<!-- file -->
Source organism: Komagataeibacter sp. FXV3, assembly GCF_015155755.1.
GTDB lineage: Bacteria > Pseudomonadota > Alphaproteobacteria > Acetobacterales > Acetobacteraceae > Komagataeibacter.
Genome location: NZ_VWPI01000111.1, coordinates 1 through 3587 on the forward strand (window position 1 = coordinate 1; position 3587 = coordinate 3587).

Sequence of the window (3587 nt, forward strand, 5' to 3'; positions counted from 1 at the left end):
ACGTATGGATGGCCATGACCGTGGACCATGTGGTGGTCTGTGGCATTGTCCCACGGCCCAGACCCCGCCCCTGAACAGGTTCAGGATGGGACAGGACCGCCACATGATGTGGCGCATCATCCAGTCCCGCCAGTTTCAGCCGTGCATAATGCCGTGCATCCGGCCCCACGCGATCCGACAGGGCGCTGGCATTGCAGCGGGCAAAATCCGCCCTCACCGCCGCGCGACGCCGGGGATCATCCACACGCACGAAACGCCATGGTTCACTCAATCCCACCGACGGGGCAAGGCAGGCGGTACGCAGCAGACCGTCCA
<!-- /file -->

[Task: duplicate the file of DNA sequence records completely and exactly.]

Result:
Source organism: Komagataeibacter sp. FXV3, assembly GCF_015155755.1.
GTDB lineage: Bacteria > Pseudomonadota > Alphaproteobacteria > Acetobacterales > Acetobacteraceae > Komagataeibacter.
Genome location: NZ_VWPI01000111.1, coordinates 1 through 3587 on the forward strand (window position 1 = coordinate 1; position 3587 = coordinate 3587).

Sequence of the window (3587 nt, forward strand, 5' to 3'; positions counted from 1 at the left end):
ACGTATGGATGGCCATGACCGTGGACCATGTGGTGGTCTGTGGCATTGTCCCACGGCCCAGACCCCGCCCCTGAACAGGTTCAGGATGGGACAGGACCGCCACATGATGTGGCGCATCATCCAGTCCCGCCAGTTTCAGCCGTGCATAATGCCGTGCATCCGGCCCCACGCGATCCGACAGGGCGCTGGCATTGCAGCGGGCAAAATCCGCCCTCACCGCCGCGCGACGCCGGGGATCATCCACACGCACGAAACGCCATGGTTCACTCAATCCCACCGACGGGGCAAGGCAGGCGGTACGCAGCAGACCGTCCA